CapitalSource Corporate Asset Finance

by Christopher Moraff May/June 2010
Once again the industry took notice when in the final days of 2009, CapitalSource announced that 30-year leasing veteran Laird Boulden would launch the company’s new corporate asset finance division. Less than two months into the endeavor, the Monitor spoke with Boulden about his vision for the new venture, his departure from Tygris and the rationale behind the bold initiative.

Laird Boulden President, Corporate Asset Finance, CapitalSource

Near the end of 2009, John Delaney, the founder and chairman of Maryland-based commercial finance company CapitalSource, took what amounted to a giant leap in broadening his firm’s horizons when he asked Laird Boulden, a 30-year veteran of the commercial finance industry, to do what he does best: launch a new division. As envisioned, the new unit would focus on providing equipment leasing and financing services to a broad range of clients across the United States, becoming an integral part of the CapitalSource product platform in the process.

Boulden not only took the offer, joining CapitalSource on February 1, 2010, he brought a dozen of his most respected colleagues with him. Less than two months into the endeavor, the Monitor spoke with Boulden about his vision for the new business, his departure from Tygris Commercial Finance and why now is the time to launch such a bold initiative into the market.

Under John Delaney’s direction, CapitalSource spent the decade following its 2000 founding building a solid reputation as a lender in the middle market — 
with a strong focus on the healthcare industry — by offering senior debt in the form of loans, typically ranging from $5 million to $100 million.

Three years after its launch, the company went public, and in 2006 converted to a real estate investment trust (REIT) as a means of “remaining competitive in a highly liquid market,” due to the tax benefits of REIT status. CapitalSource ended 2006 with net income of $279.3 million, up 70% over the prior year, while total commercial assets grew to $2.6 billion.

But trouble loomed on the horizon. By 2007, with 24% of CapitalSource business locked into residential mortgage-backed securities, the nascent housing crisis was beginning to take a toll. The next two years would prove tough ones for the firm. The company lost $220 million in 2008 and another $869 million in 2009 as the government stepped in to right the U.S. economy with an unprecedented infusion of public money. Through the worst of the crisis CapitalSource persevered and managed to keep on track; and it holds the distinction of doing so without the aid of federal bailout money.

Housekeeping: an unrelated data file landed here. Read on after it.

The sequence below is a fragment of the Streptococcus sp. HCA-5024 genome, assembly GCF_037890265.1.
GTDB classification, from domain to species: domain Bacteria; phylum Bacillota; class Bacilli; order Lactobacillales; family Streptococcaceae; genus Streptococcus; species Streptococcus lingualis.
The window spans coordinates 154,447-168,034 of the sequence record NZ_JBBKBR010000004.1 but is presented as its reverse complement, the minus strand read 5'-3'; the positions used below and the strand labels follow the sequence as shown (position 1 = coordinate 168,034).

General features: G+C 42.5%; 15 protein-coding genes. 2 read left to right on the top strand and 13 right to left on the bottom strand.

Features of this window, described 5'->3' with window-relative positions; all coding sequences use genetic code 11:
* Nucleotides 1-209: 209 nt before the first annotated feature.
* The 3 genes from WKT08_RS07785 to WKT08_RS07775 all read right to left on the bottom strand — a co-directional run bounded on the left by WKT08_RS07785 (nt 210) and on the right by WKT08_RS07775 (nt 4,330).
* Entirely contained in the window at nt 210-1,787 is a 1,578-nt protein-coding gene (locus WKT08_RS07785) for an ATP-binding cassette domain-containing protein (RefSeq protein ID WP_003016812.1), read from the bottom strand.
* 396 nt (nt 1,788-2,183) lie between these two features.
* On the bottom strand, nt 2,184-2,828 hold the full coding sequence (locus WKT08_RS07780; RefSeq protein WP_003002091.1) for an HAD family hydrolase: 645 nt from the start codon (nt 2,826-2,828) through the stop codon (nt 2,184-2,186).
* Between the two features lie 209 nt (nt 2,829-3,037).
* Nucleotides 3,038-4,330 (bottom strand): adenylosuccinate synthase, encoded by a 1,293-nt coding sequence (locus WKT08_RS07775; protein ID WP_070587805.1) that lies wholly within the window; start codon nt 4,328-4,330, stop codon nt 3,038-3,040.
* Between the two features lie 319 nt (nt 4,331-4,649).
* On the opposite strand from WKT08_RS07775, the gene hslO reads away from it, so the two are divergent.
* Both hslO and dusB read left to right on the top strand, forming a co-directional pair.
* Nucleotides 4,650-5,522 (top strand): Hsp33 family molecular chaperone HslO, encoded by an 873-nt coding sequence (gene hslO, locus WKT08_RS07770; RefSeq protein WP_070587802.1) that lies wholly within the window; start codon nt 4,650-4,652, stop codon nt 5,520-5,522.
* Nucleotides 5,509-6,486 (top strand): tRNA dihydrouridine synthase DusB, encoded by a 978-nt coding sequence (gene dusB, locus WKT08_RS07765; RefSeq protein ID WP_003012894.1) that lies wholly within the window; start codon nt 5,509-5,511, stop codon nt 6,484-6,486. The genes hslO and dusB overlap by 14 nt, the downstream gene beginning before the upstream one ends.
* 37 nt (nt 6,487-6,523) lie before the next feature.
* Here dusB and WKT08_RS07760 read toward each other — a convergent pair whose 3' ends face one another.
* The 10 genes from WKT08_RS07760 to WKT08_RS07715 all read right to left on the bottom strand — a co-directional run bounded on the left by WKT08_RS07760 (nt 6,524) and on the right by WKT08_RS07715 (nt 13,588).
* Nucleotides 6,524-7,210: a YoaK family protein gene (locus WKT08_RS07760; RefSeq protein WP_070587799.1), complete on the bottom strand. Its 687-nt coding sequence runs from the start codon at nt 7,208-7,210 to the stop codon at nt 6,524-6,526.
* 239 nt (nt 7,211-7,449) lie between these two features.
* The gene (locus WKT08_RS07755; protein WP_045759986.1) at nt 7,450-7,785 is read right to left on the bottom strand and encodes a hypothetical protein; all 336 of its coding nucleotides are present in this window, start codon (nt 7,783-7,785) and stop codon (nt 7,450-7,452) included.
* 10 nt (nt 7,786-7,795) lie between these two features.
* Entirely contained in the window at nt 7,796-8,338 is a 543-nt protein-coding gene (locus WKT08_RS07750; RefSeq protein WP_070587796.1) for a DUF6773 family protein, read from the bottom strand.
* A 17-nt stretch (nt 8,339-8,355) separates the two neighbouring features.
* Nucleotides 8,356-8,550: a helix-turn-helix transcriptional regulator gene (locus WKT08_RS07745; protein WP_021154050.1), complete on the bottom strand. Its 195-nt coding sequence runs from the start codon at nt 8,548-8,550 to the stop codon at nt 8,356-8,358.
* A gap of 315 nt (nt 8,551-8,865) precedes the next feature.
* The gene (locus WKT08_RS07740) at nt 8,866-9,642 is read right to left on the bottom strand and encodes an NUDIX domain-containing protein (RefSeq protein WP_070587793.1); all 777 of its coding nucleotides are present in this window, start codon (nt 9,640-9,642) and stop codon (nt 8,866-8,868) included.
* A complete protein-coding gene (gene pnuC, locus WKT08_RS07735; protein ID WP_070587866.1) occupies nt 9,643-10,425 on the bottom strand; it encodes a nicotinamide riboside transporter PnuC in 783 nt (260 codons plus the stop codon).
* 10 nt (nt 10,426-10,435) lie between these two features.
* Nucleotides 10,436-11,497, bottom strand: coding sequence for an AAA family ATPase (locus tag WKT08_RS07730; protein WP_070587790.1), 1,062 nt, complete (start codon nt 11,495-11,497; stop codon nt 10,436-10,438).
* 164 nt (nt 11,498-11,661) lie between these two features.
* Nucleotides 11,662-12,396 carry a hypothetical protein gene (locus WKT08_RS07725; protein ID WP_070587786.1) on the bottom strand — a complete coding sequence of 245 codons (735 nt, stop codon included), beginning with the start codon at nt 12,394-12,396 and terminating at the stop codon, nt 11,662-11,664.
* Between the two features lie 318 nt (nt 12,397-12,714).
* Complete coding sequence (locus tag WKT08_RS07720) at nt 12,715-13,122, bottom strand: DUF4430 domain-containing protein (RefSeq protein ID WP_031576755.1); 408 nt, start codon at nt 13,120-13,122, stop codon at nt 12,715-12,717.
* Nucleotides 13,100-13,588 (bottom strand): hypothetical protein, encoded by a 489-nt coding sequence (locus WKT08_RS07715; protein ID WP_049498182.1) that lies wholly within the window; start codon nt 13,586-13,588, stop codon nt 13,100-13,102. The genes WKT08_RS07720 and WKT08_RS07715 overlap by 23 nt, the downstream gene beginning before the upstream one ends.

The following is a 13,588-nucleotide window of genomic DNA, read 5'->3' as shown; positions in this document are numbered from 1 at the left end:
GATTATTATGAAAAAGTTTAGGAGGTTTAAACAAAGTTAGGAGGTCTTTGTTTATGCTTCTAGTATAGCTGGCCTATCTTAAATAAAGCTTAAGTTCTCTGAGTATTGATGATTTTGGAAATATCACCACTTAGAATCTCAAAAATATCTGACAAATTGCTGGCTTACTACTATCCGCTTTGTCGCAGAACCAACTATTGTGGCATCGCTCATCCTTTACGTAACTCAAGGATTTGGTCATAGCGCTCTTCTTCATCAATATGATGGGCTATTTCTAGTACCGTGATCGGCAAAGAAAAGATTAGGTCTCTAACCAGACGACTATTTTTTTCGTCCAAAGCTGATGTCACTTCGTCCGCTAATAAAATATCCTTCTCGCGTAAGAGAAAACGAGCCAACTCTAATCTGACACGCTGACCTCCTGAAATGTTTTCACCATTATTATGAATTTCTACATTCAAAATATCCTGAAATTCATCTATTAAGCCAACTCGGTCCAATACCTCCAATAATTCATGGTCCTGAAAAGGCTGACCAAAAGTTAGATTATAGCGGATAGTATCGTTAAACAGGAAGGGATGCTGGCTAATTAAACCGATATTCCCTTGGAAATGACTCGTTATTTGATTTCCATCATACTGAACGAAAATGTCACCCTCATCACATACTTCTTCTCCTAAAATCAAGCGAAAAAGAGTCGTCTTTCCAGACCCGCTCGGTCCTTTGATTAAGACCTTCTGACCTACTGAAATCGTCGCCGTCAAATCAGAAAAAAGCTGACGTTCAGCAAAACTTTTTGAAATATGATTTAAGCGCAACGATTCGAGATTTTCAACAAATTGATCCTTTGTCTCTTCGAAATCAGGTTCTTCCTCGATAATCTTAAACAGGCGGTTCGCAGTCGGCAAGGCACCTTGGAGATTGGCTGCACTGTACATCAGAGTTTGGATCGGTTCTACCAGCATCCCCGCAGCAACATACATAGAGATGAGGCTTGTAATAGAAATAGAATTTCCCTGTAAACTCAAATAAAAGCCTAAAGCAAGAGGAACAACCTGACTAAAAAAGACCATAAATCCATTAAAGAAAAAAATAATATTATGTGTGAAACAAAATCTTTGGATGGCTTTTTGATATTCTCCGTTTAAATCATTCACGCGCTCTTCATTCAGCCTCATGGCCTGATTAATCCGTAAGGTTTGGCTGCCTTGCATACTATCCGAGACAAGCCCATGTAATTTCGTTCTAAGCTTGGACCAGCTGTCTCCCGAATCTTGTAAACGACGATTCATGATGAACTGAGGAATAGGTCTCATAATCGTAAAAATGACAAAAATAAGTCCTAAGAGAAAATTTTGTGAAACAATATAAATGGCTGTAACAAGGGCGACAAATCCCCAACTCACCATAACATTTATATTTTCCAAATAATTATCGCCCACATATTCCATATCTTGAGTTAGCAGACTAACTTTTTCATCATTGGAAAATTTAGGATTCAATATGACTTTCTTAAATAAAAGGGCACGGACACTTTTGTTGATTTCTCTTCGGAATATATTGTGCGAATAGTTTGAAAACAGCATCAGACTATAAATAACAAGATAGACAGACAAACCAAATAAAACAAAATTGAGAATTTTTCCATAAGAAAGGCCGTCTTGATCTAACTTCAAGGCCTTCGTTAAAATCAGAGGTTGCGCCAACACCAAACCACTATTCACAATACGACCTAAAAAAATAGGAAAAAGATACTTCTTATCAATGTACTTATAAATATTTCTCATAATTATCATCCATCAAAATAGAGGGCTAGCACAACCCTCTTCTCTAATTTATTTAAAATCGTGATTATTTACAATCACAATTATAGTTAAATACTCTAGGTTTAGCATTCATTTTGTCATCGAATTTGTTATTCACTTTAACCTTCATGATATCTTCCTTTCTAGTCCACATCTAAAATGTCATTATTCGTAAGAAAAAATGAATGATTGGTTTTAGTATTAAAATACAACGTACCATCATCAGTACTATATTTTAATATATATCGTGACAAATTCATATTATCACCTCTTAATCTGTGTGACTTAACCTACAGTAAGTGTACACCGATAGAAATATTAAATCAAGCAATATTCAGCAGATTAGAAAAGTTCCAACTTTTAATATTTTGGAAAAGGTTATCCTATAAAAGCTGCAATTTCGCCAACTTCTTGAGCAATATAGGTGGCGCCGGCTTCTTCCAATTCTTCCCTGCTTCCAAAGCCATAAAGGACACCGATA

By the end of 2009, the company was confident enough to proclaim a “transition year,” noting that over the prior 12 months it had successfully addressed “several significant challenges and opportunities.”

Much of the optimism is attributable to the establishment of CapitalSource Bank and the gradual wind-down of its healthcare real estate portfolio. In 2008, the company had acquired a California-based industrial bank, and applied for and received commercial bank status.

“This acquisition of branches and assumption of deposits will give CapitalSource’s new bank access to a significant base of deposits with strong growth prospects,” Delaney said of the move at the time.

On January 1, 2009, with the CapitalSource Bank in full swing, the company pulled its REIT status and in November inked a deal to sell roughly its entire healthcare net lease portfolio to Omega Healthcare Investors.

In its year-end earnings report, James J. Pieczynski, one of CapitalSource’s two co-CEOs, said he was “confident” of the company’s ability to “increase new funded loan production in 2010 to a range of $250 million to $350 million per quarter, 25% to 50% higher than our 2009 production levels.”

That year, the company listed its three main segments as healthcare finance, leveraged lending and structured finance, with more than half of its portfolio now in secured loans as it continued to wind-down its real estate portfolio. The next step, in Delaney’s eyes, was the fulfillment of long-held desire to launch an equipment leasing unit.

According to Boulden, Delaney expressed his interest in an equipment leasing venture as far back as 2001, but it wasn’t until the launch of CapitalSource Bank that the funding profile fit.

“He approached me to build an equipment group for CapitalSource when it was just being formed [when CapitalSource] financed itself through REITs, through securitizations and through the debt markets,” Boulden explains. By contrast, he says, “In 2010, 100% of the go-forward funding will be through CapitalSource Bank. So the funding model and the markets have changed. What might have been aspiration in 2001 becomes almost mandatory in 2010.”

Timing is Everything
Boulden has a long history in the leasing industry. In the 1980s, he helped found Heller Financial’s Commercial Equipment Finance Group and was subsequently promoted to president of that group. He went on to work for Royal Bank of Scotland as president of RBS Lombard — a group he launched in 2001 — and later as president and CEO of RBS Asset Finance, Inc., a division of RBS Citizens.